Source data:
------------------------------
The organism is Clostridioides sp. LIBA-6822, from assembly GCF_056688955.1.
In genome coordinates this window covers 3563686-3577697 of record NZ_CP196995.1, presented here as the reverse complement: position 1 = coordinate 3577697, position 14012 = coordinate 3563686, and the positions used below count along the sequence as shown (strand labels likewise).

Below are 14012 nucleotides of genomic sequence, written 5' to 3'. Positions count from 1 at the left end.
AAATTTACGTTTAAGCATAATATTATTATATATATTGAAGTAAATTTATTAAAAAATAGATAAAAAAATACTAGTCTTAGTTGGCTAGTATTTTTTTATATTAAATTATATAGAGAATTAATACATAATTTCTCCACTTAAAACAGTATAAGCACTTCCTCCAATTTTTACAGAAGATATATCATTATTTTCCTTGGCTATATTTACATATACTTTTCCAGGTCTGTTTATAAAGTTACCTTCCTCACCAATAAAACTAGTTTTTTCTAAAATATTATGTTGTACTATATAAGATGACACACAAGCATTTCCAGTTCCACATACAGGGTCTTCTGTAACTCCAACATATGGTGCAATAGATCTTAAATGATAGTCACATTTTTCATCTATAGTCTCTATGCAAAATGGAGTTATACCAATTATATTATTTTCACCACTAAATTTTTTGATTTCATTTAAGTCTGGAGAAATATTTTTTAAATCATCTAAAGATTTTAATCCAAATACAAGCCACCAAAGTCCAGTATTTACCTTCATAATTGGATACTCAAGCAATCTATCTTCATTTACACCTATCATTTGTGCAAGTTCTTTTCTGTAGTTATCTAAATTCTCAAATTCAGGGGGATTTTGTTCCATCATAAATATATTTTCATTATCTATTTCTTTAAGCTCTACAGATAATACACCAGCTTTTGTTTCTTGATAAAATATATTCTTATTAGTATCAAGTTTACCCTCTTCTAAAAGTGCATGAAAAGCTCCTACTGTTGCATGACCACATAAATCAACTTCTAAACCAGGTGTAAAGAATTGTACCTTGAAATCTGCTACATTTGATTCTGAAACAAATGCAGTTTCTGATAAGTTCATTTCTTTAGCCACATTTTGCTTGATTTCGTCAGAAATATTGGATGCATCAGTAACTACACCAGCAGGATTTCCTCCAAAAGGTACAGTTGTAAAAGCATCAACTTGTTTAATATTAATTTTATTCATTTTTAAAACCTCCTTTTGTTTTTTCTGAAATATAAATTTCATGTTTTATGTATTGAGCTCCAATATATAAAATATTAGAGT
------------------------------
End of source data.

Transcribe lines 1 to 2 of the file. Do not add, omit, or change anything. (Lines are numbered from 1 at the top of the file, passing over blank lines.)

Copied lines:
The organism is Clostridioides sp. LIBA-6822, from assembly GCF_056688955.1.
In genome coordinates this window covers 3563686-3577697 of record NZ_CP196995.1, presented here as the reverse complement: position 1 = coordinate 3577697, position 14012 = coordinate 3563686, and the positions used below count along the sequence as shown (strand labels likewise).